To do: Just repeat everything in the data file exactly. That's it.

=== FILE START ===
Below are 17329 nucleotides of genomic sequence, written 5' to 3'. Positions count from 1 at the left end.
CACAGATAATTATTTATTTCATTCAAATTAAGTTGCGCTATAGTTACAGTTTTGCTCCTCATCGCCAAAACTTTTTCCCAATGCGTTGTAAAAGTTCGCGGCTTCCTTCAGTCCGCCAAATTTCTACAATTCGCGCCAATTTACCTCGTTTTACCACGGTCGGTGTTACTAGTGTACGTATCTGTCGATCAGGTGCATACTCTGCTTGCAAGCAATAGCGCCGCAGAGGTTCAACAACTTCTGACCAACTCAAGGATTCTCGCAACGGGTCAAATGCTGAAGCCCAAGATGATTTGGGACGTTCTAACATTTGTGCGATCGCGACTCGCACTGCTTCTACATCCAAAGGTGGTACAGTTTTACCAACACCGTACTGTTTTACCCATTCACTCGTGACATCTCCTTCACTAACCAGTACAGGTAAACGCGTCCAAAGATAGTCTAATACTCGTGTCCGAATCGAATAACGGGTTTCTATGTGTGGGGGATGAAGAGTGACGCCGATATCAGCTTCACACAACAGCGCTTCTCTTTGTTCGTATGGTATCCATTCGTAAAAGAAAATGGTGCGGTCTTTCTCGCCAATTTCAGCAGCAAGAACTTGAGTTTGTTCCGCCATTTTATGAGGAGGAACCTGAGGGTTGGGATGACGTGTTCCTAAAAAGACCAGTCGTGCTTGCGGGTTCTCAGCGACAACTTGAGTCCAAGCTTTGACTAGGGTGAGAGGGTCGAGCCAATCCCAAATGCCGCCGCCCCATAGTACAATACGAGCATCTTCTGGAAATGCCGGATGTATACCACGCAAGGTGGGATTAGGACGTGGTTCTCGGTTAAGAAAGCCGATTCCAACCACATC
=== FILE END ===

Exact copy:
Below are 17329 nucleotides of genomic sequence, written 5' to 3'. Positions count from 1 at the left end.
CACAGATAATTATTTATTTCATTCAAATTAAGTTGCGCTATAGTTACAGTTTTGCTCCTCATCGCCAAAACTTTTTCCCAATGCGTTGTAAAAGTTCGCGGCTTCCTTCAGTCCGCCAAATTTCTACAATTCGCGCCAATTTACCTCGTTTTACCACGGTCGGTGTTACTAGTGTACGTATCTGTCGATCAGGTGCATACTCTGCTTGCAAGCAATAGCGCCGCAGAGGTTCAACAACTTCTGACCAACTCAAGGATTCTCGCAACGGGTCAAATGCTGAAGCCCAAGATGATTTGGGACGTTCTAACATTTGTGCGATCGCGACTCGCACTGCTTCTACATCCAAAGGTGGTACAGTTTTACCAACACCGTACTGTTTTACCCATTCACTCGTGACATCTCCTTCACTAACCAGTACAGGTAAACGCGTCCAAAGATAGTCTAATACTCGTGTCCGAATCGAATAACGGGTTTCTATGTGTGGGGGATGAAGAGTGACGCCGATATCAGCTTCACACAACAGCGCTTCTCTTTGTTCGTATGGTATCCATTCGTAAAAGAAAATGGTGCGGTCTTTCTCGCCAATTTCAGCAGCAAGAACTTGAGTTTGTTCCGCCATTTTATGAGGAGGAACCTGAGGGTTGGGATGACGTGTTCCTAAAAAGACCAGTCGTGCTTGCGGGTTCTCAGCGACAACTTGAGTCCAAGCTTTGACTAGGGTGAGAGGGTCGAGCCAATCCCAAATGCCGCCGCCCCATAGTACAATACGAGCATCTTCTGGAAATGCCGGATGTATACCACGCAAGGTGGGATTAGGACGTGGTTCTCGGTTAAGAAAGCCGATTCCAACCACATC